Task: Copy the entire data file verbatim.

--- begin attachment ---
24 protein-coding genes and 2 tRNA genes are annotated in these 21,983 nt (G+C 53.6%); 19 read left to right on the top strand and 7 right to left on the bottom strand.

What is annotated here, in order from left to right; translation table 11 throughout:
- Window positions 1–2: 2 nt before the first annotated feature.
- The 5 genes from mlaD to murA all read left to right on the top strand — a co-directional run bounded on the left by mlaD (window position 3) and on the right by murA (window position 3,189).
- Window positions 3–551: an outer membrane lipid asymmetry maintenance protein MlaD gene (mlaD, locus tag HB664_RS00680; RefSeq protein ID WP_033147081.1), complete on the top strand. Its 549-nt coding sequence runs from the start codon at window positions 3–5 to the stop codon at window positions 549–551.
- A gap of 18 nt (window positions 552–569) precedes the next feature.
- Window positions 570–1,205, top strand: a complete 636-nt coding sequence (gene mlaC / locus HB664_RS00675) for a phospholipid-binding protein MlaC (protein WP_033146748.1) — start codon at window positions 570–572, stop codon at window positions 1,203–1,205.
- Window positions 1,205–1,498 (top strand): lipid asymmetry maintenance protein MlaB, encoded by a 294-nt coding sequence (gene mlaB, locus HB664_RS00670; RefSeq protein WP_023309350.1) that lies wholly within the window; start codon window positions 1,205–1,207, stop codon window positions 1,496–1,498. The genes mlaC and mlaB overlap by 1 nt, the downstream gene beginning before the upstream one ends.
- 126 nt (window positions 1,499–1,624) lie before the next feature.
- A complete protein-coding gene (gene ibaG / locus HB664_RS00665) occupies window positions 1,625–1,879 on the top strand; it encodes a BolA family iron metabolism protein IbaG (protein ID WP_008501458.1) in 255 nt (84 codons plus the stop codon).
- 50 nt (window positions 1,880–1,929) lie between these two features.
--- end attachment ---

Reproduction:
24 protein-coding genes and 2 tRNA genes are annotated in these 21,983 nt (G+C 53.6%); 19 read left to right on the top strand and 7 right to left on the bottom strand.

What is annotated here, in order from left to right; translation table 11 throughout:
- Window positions 1–2: 2 nt before the first annotated feature.
- The 5 genes from mlaD to murA all read left to right on the top strand — a co-directional run bounded on the left by mlaD (window position 3) and on the right by murA (window position 3,189).
- Window positions 3–551: an outer membrane lipid asymmetry maintenance protein MlaD gene (mlaD, locus tag HB664_RS00680; RefSeq protein ID WP_033147081.1), complete on the top strand. Its 549-nt coding sequence runs from the start codon at window positions 3–5 to the stop codon at window positions 549–551.
- A gap of 18 nt (window positions 552–569) precedes the next feature.
- Window positions 570–1,205, top strand: a complete 636-nt coding sequence (gene mlaC / locus HB664_RS00675) for a phospholipid-binding protein MlaC (protein WP_033146748.1) — start codon at window positions 570–572, stop codon at window positions 1,203–1,205.
- Window positions 1,205–1,498 (top strand): lipid asymmetry maintenance protein MlaB, encoded by a 294-nt coding sequence (gene mlaB, locus HB664_RS00670; RefSeq protein WP_023309350.1) that lies wholly within the window; start codon window positions 1,205–1,207, stop codon window positions 1,496–1,498. The genes mlaC and mlaB overlap by 1 nt, the downstream gene beginning before the upstream one ends.
- 126 nt (window positions 1,499–1,624) lie before the next feature.
- A complete protein-coding gene (gene ibaG / locus HB664_RS00665) occupies window positions 1,625–1,879 on the top strand; it encodes a BolA family iron metabolism protein IbaG (protein ID WP_008501458.1) in 255 nt (84 codons plus the stop codon).
- 50 nt (window positions 1,880–1,929) lie between these two features.